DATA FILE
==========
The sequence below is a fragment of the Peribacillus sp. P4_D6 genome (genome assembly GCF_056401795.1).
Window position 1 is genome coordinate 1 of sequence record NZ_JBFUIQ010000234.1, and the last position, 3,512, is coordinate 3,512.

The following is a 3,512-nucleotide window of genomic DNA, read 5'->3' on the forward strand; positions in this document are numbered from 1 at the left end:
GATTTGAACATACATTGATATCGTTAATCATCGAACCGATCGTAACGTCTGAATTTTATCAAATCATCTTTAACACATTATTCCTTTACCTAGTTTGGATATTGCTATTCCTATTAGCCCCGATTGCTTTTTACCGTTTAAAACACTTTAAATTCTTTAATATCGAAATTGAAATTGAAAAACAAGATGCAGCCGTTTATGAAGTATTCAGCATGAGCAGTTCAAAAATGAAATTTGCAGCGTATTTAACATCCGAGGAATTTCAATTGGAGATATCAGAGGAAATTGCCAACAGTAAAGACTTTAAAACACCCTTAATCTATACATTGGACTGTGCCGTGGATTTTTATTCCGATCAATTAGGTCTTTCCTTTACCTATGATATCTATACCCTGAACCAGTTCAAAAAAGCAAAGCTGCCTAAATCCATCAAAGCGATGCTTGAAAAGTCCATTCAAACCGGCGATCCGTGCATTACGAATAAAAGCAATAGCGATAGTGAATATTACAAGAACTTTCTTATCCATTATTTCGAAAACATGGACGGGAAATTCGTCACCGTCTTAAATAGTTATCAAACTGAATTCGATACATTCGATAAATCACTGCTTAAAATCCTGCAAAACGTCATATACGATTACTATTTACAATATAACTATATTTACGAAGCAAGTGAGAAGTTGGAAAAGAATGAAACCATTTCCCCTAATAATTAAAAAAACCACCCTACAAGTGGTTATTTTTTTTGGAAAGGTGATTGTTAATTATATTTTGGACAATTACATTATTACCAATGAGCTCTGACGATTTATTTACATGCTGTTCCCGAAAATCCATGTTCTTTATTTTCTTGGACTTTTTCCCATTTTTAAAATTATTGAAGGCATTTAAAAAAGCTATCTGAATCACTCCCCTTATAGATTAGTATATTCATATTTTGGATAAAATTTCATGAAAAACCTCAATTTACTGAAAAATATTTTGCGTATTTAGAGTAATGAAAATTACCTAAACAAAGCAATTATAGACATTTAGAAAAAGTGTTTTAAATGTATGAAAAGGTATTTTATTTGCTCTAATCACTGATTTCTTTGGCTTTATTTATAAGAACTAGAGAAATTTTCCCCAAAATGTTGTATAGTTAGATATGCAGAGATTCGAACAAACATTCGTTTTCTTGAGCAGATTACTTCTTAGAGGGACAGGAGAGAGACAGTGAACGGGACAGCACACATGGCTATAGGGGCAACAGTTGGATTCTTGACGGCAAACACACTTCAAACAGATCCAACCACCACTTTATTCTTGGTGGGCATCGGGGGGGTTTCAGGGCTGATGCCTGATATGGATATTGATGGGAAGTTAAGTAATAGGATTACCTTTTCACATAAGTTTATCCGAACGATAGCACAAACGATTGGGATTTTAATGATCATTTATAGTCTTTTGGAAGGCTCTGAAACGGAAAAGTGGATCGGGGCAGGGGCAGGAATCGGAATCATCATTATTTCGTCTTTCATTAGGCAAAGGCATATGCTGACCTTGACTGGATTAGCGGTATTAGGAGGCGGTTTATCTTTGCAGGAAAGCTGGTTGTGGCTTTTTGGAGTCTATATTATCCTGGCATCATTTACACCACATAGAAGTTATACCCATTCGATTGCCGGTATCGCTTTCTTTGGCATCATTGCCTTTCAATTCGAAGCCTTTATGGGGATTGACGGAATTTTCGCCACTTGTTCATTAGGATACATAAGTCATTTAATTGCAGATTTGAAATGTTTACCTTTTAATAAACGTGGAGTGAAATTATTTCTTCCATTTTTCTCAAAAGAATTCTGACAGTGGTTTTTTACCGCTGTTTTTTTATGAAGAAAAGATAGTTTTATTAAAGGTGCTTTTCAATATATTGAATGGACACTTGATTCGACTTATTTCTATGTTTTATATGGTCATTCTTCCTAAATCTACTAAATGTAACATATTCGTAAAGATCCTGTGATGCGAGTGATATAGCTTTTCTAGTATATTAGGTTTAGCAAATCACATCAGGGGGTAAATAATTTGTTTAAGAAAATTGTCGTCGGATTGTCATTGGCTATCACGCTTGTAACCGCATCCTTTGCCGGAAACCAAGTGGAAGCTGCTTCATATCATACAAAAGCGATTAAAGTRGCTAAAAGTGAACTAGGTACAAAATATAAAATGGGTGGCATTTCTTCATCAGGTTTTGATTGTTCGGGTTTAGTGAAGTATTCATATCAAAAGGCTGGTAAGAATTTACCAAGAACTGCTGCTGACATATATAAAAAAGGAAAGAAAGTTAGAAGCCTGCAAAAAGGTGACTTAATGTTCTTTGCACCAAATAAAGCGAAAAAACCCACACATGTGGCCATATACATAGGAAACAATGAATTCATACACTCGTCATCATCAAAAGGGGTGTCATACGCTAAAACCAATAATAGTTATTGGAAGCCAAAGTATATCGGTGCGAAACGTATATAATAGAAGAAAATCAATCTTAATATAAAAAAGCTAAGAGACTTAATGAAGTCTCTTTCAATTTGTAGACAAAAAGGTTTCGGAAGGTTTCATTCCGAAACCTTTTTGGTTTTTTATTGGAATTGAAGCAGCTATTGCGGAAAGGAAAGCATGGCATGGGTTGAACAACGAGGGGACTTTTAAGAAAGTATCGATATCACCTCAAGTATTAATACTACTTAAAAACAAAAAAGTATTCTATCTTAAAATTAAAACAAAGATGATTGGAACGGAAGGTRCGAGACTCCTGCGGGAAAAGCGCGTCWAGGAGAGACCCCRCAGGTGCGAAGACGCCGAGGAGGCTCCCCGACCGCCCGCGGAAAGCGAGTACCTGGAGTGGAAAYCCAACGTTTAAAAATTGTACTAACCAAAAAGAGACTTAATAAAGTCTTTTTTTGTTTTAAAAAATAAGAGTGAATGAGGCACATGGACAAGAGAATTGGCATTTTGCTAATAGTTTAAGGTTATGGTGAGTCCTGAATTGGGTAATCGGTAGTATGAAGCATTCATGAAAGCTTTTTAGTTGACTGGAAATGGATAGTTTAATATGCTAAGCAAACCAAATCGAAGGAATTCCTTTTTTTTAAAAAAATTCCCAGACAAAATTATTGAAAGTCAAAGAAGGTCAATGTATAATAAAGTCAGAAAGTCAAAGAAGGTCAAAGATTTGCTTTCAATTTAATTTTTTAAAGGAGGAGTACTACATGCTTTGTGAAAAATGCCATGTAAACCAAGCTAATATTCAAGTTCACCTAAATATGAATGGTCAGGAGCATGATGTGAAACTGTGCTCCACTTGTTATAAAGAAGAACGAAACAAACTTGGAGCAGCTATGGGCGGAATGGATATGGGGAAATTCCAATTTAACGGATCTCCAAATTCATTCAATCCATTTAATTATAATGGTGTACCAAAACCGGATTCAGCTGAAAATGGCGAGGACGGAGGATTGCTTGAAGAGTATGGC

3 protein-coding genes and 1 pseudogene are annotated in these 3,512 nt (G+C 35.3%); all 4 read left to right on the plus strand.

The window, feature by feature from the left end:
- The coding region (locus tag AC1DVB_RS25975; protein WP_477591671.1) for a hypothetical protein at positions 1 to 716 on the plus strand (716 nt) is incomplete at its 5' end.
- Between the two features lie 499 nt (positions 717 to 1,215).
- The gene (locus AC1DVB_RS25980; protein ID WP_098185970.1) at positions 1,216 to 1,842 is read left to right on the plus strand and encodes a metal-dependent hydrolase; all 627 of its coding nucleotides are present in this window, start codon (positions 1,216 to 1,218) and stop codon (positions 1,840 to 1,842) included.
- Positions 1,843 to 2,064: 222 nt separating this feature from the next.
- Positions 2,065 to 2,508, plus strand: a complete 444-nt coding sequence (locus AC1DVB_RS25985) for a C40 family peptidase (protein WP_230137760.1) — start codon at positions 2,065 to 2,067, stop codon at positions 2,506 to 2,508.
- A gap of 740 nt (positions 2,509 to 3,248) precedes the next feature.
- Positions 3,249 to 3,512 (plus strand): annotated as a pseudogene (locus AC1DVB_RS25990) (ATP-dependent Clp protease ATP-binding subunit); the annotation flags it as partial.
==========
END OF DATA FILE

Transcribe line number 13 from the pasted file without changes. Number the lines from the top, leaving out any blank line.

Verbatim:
- Positions 3,249 to 3,512 (plus strand): annotated as a pseudogene (locus AC1DVB_RS25990) (ATP-dependent Clp protease ATP-binding subunit); the annotation flags it as partial.